The Space Station Explorers team is excited to participate in the annual conference of the Association of Science-Technology Centers (ASTC) this weekend in Hartford, Connecticut. Large and small science museums from around the world are gathering at the Connecticut Convention Center to share and reflect on their successful (and not-so-successful) exhibits and programs.
The International Space Station (ISS) National Lab shares some important goals with science museums. Both want to help cultivate a workforce that will keep the U.S. globally competitive, which requires improving Americans’ competence in science, technology, engineering, and mathematics (STEM). Space Station Explorers seeks to influence STEM education both within and outside the classroom and support K-12 education by providing standards-aligned resources and teacher professional development. At the same time, we are broadening our reach by developing innovative learning experiences for out-of-school settings including after-school programs, libraries, camps, clubs, makerspaces, and more.
Like museums, we build these learning experiences around the facilities and personnel that make us unique. For a museum, that means designing programs that engage learners with its particular collections, exhibits, and education staff. For Space Station Explorers, it means connecting learners with the research activities and astronauts on the ISS National Lab. Like museum programs, we emphasize inquiry-driven, hands-on activities that help people recognize the importance of science and engineering in everyday life.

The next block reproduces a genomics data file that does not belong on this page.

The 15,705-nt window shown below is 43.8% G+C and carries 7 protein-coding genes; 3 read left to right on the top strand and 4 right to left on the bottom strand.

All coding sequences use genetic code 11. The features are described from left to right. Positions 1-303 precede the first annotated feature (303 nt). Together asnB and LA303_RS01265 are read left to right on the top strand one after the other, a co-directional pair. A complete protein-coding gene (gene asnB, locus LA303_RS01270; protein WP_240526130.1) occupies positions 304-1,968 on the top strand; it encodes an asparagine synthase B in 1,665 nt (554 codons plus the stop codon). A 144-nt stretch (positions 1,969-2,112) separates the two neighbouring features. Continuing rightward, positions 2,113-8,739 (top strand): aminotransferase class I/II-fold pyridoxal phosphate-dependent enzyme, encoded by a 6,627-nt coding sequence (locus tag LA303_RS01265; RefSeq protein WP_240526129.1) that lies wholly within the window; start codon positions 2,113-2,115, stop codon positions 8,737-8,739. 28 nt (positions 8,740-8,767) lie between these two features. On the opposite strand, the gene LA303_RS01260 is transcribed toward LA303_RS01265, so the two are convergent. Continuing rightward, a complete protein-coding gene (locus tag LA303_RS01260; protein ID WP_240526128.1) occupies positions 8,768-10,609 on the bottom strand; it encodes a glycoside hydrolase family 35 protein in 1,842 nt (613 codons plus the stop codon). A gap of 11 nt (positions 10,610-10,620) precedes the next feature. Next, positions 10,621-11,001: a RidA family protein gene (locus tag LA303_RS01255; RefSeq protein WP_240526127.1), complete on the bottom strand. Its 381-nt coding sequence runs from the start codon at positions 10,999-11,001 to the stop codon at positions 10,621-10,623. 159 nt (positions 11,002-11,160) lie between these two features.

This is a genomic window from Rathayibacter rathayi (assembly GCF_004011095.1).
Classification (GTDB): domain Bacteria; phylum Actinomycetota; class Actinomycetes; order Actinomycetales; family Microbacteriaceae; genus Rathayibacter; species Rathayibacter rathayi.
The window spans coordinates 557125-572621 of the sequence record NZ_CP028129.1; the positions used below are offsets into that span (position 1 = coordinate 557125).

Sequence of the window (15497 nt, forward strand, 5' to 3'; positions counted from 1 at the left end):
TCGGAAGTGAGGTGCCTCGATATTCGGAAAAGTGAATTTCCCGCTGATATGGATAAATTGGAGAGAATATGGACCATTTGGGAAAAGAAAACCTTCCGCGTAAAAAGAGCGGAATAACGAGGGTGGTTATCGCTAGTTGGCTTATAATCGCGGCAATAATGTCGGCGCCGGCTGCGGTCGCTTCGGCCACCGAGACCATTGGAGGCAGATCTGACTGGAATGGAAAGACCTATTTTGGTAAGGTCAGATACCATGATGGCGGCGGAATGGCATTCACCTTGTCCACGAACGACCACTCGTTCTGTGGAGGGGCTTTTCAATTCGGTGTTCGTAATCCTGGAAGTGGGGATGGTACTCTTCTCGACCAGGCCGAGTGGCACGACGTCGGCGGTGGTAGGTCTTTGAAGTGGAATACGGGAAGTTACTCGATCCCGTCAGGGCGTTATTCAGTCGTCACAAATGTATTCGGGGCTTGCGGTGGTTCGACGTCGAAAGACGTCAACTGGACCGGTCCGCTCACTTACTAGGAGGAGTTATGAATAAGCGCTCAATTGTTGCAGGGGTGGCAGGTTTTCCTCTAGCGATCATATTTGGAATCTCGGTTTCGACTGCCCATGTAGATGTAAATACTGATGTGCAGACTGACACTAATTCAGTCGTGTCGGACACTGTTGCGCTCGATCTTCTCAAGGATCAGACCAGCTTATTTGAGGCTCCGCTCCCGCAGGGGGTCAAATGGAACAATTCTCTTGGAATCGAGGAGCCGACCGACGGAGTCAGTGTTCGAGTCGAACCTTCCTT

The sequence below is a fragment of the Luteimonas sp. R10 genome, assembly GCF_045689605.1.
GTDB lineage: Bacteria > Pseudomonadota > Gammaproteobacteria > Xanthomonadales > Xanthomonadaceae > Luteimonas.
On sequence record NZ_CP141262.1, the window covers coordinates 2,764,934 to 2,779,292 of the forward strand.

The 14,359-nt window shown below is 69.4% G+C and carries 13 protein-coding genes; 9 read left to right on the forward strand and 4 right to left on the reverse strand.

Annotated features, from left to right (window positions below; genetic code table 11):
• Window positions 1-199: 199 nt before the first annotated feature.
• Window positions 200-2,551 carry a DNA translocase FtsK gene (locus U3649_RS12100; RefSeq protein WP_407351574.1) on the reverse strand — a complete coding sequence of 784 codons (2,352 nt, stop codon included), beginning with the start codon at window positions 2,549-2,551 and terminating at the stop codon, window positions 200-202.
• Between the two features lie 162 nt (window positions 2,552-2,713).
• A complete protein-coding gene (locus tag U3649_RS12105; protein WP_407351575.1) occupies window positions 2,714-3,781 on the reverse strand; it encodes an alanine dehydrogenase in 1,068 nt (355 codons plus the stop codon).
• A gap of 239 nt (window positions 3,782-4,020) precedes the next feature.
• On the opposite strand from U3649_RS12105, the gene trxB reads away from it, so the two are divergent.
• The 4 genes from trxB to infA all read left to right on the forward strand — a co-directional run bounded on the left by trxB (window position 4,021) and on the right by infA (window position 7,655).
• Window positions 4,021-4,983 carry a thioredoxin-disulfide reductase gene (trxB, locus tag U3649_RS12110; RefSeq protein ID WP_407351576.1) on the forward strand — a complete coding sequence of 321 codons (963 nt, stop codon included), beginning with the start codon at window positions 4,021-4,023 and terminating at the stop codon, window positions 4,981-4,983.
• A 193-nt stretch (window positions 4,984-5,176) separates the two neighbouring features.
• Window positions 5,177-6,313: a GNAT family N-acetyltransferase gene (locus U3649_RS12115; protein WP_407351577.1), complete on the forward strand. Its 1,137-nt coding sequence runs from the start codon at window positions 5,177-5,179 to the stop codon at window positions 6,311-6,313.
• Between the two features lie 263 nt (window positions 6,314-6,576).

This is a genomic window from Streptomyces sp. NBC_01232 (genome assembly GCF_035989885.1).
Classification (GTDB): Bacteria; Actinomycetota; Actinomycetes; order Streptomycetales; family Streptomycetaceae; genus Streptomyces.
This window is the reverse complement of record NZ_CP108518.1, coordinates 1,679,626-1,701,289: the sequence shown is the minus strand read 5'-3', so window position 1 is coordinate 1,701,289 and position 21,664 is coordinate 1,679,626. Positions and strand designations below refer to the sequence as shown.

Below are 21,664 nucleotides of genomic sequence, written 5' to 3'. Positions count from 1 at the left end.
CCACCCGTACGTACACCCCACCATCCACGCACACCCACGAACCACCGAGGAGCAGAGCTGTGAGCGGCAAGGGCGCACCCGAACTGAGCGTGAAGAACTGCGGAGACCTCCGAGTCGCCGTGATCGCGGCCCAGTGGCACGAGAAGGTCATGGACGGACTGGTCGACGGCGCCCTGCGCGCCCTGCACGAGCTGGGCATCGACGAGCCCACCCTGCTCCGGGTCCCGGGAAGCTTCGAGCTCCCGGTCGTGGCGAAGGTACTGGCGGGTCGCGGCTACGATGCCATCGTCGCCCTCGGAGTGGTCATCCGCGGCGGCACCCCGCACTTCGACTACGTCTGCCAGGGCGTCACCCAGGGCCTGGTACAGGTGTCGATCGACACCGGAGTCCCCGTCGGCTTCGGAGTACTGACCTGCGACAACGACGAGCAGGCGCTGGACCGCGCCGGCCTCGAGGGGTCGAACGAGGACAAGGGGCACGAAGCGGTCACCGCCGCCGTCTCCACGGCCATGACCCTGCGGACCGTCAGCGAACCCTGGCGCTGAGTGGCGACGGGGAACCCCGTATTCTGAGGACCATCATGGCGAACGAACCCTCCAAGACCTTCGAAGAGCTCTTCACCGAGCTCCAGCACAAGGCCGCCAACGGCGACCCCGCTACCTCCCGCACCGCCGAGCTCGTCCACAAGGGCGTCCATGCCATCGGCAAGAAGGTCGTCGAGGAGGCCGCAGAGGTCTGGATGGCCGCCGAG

Another major parallel between Space Station Explorers and science museums is the kind of engagement we value most. Although we certainly want to teach people about the research happening on the ISS, we don’t judge our success by how many new science facts people take home from our programs. It’s much more important to excite and inspire learners and to engage them in the processes of experimentation and engineering design. We empower learners with the motivation and tools to pursue their own investigations.
All these commonalities show why Space Station Explorers is such a good fit for the ASTC conference. We will interact with hundreds of museum professionals, sharing ISS resources and learning about best practices for developing new programs and scaling up existing programs. We will hear how museums have dealt with the challenges and setbacks they’ve encountered. We will get glimpses of the newest, most innovative exhibits and programs around the world. We will see how museums are engaging their local communities and addressing topics where scientific, social, and political interests intersect. And we’ll learn about their digital strategies and how they are adapting to the shifting social media landscape.
The ASTC conference will let us continue the momentum we’ve been building all year. We’ve added new members to the Space Station Explorers Consortium and have participated in new events, including the wildly popular Maker Faires in San Francisco and New York City. We now have more than ever to offer science museums, and we look forward to learning from them.